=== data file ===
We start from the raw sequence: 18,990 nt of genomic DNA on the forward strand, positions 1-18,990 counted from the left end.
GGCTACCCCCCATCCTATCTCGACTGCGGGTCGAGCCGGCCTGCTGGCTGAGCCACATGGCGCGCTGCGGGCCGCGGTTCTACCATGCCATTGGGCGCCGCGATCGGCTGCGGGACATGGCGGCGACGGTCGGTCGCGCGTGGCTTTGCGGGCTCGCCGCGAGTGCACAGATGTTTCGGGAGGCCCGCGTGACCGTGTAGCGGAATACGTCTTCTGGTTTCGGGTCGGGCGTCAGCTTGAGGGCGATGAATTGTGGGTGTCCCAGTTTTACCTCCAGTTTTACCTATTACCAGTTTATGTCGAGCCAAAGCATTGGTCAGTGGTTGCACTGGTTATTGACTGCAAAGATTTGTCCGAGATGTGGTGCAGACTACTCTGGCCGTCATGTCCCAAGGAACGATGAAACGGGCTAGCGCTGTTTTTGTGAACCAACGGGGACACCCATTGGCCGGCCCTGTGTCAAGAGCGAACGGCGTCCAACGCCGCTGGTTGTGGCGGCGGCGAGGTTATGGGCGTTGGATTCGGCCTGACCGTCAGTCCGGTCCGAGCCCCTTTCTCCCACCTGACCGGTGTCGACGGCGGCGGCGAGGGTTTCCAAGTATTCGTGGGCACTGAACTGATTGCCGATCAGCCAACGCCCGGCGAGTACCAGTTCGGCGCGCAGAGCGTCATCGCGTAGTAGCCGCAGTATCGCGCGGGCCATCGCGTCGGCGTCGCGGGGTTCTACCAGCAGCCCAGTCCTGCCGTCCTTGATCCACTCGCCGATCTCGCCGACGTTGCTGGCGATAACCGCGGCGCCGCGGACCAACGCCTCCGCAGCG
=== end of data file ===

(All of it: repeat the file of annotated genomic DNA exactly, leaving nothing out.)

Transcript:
We start from the raw sequence: 18,990 nt of genomic DNA on the forward strand, positions 1-18,990 counted from the left end.
GGCTACCCCCCATCCTATCTCGACTGCGGGTCGAGCCGGCCTGCTGGCTGAGCCACATGGCGCGCTGCGGGCCGCGGTTCTACCATGCCATTGGGCGCCGCGATCGGCTGCGGGACATGGCGGCGACGGTCGGTCGCGCGTGGCTTTGCGGGCTCGCCGCGAGTGCACAGATGTTTCGGGAGGCCCGCGTGACCGTGTAGCGGAATACGTCTTCTGGTTTCGGGTCGGGCGTCAGCTTGAGGGCGATGAATTGTGGGTGTCCCAGTTTTACCTCCAGTTTTACCTATTACCAGTTTATGTCGAGCCAAAGCATTGGTCAGTGGTTGCACTGGTTATTGACTGCAAAGATTTGTCCGAGATGTGGTGCAGACTACTCTGGCCGTCATGTCCCAAGGAACGATGAAACGGGCTAGCGCTGTTTTTGTGAACCAACGGGGACACCCATTGGCCGGCCCTGTGTCAAGAGCGAACGGCGTCCAACGCCGCTGGTTGTGGCGGCGGCGAGGTTATGGGCGTTGGATTCGGCCTGACCGTCAGTCCGGTCCGAGCCCCTTTCTCCCACCTGACCGGTGTCGACGGCGGCGGCGAGGGTTTCCAAGTATTCGTGGGCACTGAACTGATTGCCGATCAGCCAACGCCCGGCGAGTACCAGTTCGGCGCGCAGAGCGTCATCGCGTAGTAGCCGCAGTATCGCGCGGGCCATCGCGTCGGCGTCGCGGGGTTCTACCAGCAGCCCAGTCCTGCCGTCCTTGATCCACTCGCCGATCTCGCCGACGTTGCTGGCGATAACCGCGGCGCCGCGGACCAACGCCTCCGCAGCG